Matthew’s parable of the marriage feast (Matt. 22. 1-14) has its origins in something much older. Luke has a version of it too, both probably added to it in order to say something to their communities. Matthew to the Jews, Luke to a wider audience. So the great supper in Luke becomes a Marriage feast and the certain man becomes a king. Matthew raises the stakes as he tells the story. Christians were being persecuted, the temple destroyed in 70ce and so we hear this reflected in the story as slaves are killed and the ‘king’ sends his army to burn the city.
How might we re-tell it today? Who is offering the feast and for whom? Who is invited? Who turns away? What are the consequences? Who ends up at the meal?
Don’t get confused with Matthew tagging on the bit about the marriage garment, it’s a different story, and asks: ‘Are we clothed with the right frame of mind?’ Not as you might be tempted to read it, that, even if you’ve been invited, you’re still not welcome. Everyone has been invited, and everyone is welcome. Some just choose to choose not to come.
Can we talk of a spiritual malaise of our time with this parable? I wonder what for us is the feast? Are there many who have chosen to choose not to partake? I don’t mean turning up to church on a Sunday morning, for that can be as bad as anything else we do without the ‘right garment’ (don’t forget that’s not about millinery).
We’ve lost a language of the feast of the kingdom. The language to speak of deep things such as pain and suffering and death and by and large we have been distracted by trivial matters because it is so difficult to talk about things that are real. Some years ago a film tried in part to speak about this – many people avoided it because of the violence, language and drug use, however it did have a point and it called us to reflect on our choices:
“Choose life. Choose a job. Choose a career. Choose a family, Choose a big television, Choose washing machines, cars, compact disc players, and electrical tin openers. Choose good health, low cholesterol and dental insurance. Choose fixed-interest mortgage repayments. Choose a starter home. Choose your friends. Choose leisure wear and matching luggage. Choose a three piece suite on hire purchase in a range of fabrics.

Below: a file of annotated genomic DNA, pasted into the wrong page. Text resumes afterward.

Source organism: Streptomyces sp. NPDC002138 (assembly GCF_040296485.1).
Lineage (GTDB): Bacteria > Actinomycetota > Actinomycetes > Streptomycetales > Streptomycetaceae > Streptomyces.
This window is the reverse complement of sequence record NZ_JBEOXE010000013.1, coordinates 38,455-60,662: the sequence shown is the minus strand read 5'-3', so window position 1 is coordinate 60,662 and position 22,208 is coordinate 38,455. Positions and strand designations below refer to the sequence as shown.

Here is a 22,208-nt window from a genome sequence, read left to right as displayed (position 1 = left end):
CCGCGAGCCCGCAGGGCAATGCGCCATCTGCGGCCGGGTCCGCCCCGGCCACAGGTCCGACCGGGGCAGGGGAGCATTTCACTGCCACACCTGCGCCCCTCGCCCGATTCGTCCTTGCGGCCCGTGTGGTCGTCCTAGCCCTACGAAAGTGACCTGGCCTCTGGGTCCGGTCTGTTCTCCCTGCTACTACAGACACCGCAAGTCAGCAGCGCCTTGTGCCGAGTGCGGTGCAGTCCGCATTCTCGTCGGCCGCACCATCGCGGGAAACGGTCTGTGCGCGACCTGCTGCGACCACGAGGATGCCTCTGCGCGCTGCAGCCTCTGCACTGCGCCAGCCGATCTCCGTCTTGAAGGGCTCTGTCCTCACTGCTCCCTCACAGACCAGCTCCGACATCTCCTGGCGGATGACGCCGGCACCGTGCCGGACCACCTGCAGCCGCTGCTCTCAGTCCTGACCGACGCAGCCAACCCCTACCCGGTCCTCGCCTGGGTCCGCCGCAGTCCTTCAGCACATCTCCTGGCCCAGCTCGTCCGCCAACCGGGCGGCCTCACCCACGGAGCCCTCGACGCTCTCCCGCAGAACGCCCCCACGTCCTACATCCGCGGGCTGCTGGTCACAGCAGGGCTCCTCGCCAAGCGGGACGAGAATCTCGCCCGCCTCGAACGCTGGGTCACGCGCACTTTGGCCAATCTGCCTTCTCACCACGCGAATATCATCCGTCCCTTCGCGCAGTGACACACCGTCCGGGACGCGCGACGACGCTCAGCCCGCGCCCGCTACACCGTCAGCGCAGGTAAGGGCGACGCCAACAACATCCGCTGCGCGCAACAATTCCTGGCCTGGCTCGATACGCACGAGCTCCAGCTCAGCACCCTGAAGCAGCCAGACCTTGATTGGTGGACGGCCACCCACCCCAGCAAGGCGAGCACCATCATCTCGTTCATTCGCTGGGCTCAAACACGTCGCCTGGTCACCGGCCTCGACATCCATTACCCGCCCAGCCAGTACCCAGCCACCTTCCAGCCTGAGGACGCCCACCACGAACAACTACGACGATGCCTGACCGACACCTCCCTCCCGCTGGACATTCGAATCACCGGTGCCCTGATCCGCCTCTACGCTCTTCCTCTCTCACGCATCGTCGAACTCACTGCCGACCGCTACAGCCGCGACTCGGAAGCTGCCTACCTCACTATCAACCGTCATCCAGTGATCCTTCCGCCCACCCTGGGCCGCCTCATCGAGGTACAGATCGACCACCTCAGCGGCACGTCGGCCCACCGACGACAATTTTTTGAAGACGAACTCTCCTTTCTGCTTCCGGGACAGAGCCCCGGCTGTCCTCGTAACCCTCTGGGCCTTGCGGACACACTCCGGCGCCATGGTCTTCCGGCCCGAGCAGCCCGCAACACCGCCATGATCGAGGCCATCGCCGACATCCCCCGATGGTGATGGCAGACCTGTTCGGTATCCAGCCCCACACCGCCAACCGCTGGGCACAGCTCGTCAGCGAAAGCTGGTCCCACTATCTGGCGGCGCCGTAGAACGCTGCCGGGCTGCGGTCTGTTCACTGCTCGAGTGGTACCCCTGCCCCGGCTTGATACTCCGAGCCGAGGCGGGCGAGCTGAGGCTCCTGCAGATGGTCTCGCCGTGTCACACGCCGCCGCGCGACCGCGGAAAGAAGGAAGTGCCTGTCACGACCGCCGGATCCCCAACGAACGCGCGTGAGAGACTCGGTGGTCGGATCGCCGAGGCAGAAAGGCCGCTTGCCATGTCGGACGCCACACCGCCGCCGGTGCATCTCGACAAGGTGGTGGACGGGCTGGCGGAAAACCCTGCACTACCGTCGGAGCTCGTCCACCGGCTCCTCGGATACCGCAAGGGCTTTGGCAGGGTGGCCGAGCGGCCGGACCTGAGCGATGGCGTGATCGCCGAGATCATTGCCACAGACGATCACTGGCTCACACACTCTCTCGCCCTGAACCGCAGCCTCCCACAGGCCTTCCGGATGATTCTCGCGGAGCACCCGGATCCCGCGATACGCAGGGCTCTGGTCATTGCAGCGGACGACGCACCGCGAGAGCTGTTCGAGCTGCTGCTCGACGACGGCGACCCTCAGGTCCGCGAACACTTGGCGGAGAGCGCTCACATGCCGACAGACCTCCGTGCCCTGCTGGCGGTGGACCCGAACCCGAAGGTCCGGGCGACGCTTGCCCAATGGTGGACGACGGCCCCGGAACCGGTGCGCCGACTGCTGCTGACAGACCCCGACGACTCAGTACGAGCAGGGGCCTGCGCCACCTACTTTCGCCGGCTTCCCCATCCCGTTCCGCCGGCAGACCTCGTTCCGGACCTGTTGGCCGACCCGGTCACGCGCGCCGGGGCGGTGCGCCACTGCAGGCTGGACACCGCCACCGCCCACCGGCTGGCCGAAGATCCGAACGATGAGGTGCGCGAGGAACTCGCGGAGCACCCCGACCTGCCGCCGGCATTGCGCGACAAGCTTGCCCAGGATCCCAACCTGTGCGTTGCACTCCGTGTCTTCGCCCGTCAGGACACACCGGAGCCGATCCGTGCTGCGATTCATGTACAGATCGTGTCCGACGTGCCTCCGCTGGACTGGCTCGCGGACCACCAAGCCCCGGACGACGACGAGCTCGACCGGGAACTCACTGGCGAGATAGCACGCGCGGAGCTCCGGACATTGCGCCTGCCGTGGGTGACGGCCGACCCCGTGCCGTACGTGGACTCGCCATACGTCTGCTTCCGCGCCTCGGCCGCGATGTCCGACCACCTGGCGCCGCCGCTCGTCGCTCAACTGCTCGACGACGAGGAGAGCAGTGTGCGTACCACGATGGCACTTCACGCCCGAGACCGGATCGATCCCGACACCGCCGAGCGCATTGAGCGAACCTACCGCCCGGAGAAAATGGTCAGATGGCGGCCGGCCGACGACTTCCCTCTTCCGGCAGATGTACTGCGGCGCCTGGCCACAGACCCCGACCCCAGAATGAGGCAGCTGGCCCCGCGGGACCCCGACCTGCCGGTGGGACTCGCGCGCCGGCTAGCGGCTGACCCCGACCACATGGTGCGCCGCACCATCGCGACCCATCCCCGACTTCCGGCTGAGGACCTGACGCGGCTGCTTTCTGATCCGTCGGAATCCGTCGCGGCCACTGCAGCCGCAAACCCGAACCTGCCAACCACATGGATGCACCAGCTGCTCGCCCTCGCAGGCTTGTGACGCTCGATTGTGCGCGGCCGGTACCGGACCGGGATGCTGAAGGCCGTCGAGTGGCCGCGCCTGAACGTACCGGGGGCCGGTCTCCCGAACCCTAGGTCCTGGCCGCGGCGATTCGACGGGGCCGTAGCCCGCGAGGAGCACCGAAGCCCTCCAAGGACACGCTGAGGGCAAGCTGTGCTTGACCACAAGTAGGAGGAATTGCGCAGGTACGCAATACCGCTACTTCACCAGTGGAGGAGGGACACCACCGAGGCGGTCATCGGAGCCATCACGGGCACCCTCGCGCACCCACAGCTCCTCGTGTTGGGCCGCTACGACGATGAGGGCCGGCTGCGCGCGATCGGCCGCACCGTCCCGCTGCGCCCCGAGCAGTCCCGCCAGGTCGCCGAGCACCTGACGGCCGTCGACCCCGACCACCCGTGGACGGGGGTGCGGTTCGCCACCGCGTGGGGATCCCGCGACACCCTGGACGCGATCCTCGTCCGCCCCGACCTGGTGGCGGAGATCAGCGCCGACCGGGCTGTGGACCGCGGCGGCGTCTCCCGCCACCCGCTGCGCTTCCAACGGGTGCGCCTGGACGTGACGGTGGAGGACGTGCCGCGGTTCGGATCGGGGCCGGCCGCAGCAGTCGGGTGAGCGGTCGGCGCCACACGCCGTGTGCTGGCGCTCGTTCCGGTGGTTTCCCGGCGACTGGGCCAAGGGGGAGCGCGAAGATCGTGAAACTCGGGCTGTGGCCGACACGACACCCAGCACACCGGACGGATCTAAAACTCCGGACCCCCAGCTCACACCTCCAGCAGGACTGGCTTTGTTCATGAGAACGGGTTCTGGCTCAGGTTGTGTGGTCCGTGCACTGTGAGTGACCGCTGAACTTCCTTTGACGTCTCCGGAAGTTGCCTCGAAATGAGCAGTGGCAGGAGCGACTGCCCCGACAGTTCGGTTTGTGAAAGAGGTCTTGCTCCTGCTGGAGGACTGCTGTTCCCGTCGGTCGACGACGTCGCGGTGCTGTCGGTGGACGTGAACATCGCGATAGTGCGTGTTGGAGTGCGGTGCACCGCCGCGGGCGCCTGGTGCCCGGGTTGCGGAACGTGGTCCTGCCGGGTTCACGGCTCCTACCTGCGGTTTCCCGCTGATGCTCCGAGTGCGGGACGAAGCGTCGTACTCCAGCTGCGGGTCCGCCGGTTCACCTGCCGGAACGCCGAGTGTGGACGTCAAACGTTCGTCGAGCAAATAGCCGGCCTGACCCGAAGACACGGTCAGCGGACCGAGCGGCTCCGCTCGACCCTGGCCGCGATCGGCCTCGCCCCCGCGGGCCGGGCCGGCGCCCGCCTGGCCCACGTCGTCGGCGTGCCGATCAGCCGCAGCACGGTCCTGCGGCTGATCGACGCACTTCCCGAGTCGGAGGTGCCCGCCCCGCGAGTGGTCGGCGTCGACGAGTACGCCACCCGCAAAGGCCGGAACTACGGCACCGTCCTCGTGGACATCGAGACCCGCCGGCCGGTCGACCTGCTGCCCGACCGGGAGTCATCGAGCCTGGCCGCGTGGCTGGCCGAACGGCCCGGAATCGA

Choose DIY and wondering who you are on a Sunday morning”
This sounds so old, it is. 20 years in fact. I suspect even if you’d not seen Trainspotting, you’ll recognise the rail against materialism which I’m told is all but over. it’s been replaced by exerientialism. Which may not have been a word until a few moments ago. Welcome to the consumption of experience. (Radio 4’s Costing the earth addresses this very issue) By the way, did anyone tweet that they were coming to church this morning, or is it on facebook, instagram, snapchat? There is now 4G here so you could probably live web cast the experience… (if you wanted to…) So the twenty years later sequel T2 rails against social media and offers a jab at the culture of zero hour contracts, unfulfilled promises, never learning from our mistakes, slowly reconciling ourselves towards what we can get rather than what we had dreamed of, Watching history repeat itself.
And again the King invites us to the feast and still we’re not yet ready. We’ve been distracted by stone temples, faculties, PCC meetings, summer fetes, the size of scones with jam first, or is it scones with cream first and the minutes of the last meeting mis-spelling someones name, the lighting not being to the current ecological expectations, cutting the grass to less than a quarter inch lest someone complain. And we neglect to speak of the great things that attending the feast brings. The feast of life that is living with God’s love. The love that knows no limit. Living in the knowledge of who we are despite what we might own or have means to do. The love of life for its own sake, the life that Jesus taught us to have, and to have in abundance.
Welcome to the feast.